The Q&A Archives: What Kind Of Mulch?

Question: I am now planting shrubs in the front and back yard, and have used Cocoa Hulls for mulch. They are expersive however, and I just did an area 2x 20 and it cost about 65.00. What kind of mulch would look good , function well and not break the bank? I have a great deal left to do. Thank You...Dave Gale

Answer: I love the aroma of Cocoa hulls and the nice, neat look they give the garden beds, however they can be quite expensive! There are several mulch material alternatives; some last longer than others, so consider that as you price them out: 1)Bark; Commercially-packaged bark mulches are available shredded or as chips, nuggets, or chunks. They are often available in bulk quantities from nurseries and landscape companies. Bark mulches are attractive, weed free, and decompose slowly. (Cedar and cypress are slowest to decompose.) Use bark mulches around trees, shrubs, and roses, and in perennial beds. 2)Wood chips; Wood chips are an excellent mulching material that may be available free from local tree trimmers, or municipal or private yard waste sites. The material is obtained by passing tree and shrub trimmings through a mechanical chipper. Wood chips are best used in landscape plantings, such as around trees, shrubs, and roses, and in perennial beds. 3)Newspapers; Shredded newspapers or whole sheets may be used. Most newspapers use organic inks so gardeners need not worry about lead contamination. When using newspaper sheets, place a layer of 6 to 8 sheets between plant rows in the garden. Water the sheets so they stick to one another and to the soil surface, then weigh them down with a thin layer of bark nuggets to prevent them from blowing away in the wind. 4)Pine needles; Pine needles are light, airy, decompose slowly and make an attractive mulch. They may last several years and may be easily removed if necessary. Pine needles are acid in reaction and are excellent mulches for acid-loving plants. However, they also can be safely used in the vegetable garden and elsewhere in the home landscape. 5)Sawdust; Sawdust is easy to apply, weed free, and decomposes slowly. Generally, sawdust should be allowed to age or weather for a year before being applied. If fresh sawdust is used, apply only a 1-inch layer and make sure the sawdust doesn?t cake. As a safety precaution, do not use sawdust from treated lumber in the yard and garden.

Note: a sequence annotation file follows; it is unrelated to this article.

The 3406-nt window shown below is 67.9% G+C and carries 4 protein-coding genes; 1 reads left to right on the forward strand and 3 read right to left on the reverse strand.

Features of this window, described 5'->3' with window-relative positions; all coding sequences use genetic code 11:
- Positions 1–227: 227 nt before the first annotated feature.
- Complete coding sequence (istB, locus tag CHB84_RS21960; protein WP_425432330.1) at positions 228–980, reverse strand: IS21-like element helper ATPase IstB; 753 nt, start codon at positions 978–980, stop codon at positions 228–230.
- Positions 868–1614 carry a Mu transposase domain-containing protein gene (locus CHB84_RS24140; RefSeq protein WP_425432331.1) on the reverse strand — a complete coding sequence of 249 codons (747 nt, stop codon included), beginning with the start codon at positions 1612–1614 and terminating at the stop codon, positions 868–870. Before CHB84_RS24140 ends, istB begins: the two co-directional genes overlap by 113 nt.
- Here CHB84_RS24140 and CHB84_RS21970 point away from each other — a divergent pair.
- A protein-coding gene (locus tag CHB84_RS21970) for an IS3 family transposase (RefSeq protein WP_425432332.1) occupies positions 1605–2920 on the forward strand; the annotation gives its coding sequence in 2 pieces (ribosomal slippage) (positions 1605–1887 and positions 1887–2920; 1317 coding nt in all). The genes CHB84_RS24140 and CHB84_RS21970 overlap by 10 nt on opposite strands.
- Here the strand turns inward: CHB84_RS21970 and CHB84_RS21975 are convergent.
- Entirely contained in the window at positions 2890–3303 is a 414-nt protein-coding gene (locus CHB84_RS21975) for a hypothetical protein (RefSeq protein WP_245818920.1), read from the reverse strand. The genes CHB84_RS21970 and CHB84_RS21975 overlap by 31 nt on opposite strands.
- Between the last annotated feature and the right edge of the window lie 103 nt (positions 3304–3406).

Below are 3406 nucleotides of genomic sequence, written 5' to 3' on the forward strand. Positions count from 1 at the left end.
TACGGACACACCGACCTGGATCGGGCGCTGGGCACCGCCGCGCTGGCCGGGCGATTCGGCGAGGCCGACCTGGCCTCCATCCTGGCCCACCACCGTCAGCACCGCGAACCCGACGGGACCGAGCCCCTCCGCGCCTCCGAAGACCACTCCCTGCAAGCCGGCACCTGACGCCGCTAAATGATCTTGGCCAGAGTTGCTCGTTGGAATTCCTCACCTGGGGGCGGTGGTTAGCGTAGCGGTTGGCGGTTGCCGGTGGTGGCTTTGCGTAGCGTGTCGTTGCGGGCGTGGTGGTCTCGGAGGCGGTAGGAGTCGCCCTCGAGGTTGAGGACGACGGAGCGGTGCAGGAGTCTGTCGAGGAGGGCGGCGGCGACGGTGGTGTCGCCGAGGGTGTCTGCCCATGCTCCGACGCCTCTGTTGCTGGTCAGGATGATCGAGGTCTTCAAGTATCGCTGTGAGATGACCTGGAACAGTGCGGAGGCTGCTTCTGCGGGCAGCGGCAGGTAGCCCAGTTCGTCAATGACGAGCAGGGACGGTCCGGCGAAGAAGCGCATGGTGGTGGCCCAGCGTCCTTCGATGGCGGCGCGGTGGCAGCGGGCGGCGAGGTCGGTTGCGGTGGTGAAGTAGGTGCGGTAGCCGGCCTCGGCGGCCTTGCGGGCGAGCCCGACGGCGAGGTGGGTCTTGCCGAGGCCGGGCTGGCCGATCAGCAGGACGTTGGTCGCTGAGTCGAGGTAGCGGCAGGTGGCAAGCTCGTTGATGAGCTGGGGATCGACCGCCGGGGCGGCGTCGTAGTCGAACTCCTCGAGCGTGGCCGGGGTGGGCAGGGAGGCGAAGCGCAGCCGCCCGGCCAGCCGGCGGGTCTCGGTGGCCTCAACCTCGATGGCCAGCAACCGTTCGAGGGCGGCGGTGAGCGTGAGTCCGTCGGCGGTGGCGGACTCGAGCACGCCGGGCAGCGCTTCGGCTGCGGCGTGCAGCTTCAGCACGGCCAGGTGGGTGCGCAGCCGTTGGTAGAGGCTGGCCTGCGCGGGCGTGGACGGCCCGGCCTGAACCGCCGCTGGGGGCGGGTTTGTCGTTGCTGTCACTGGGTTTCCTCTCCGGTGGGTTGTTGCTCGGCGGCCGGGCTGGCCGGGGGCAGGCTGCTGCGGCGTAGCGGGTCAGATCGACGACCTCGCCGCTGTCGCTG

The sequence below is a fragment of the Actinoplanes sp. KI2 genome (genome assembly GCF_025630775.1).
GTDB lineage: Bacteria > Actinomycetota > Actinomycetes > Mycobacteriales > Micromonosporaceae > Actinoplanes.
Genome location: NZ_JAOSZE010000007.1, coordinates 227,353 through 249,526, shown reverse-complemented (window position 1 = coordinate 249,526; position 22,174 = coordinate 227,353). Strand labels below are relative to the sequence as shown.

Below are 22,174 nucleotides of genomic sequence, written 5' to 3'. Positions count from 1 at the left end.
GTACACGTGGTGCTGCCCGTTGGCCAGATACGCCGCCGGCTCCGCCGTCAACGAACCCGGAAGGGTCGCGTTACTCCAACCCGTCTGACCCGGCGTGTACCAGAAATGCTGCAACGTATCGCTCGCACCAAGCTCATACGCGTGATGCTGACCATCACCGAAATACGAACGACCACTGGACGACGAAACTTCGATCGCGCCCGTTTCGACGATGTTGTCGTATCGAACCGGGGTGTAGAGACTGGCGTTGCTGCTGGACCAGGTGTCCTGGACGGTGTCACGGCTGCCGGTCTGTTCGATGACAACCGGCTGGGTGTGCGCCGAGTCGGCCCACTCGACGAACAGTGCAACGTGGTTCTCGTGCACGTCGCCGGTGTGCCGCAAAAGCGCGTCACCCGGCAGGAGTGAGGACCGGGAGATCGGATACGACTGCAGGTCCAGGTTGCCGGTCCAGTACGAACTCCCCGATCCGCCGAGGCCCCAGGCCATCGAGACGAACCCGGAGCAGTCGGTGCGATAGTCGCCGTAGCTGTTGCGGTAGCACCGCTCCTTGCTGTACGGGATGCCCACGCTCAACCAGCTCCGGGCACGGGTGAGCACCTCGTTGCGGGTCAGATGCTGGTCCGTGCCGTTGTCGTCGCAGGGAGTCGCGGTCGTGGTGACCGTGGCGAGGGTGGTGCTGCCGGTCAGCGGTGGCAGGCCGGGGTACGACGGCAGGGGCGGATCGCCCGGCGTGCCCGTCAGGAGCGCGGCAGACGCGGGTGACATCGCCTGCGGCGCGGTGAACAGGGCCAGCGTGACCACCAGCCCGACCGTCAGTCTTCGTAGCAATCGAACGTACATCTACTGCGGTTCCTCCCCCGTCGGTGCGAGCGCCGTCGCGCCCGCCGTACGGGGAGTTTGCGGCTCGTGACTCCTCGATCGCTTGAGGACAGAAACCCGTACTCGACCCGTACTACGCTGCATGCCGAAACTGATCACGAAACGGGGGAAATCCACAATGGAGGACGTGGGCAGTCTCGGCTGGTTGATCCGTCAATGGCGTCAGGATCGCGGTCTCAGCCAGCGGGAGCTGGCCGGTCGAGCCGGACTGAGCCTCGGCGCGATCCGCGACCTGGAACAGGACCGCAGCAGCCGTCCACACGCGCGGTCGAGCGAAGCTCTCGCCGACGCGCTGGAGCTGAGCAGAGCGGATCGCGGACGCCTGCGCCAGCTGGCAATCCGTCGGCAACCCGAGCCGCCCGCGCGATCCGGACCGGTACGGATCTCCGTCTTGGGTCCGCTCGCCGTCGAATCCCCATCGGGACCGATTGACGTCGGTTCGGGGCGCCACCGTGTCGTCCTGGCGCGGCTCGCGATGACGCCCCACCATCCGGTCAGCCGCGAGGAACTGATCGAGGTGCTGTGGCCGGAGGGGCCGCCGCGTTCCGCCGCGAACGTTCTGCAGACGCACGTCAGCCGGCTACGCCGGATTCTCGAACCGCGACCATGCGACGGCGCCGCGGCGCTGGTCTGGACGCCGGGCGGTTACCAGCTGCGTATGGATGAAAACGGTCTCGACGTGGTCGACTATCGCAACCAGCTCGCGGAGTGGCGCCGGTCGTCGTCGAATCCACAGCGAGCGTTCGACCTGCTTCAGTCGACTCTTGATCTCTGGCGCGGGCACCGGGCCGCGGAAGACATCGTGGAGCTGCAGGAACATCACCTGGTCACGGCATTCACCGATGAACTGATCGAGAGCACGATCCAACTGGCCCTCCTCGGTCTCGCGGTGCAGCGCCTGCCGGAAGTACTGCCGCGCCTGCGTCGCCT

Hope these cocoa hull substitutes do the job for you!

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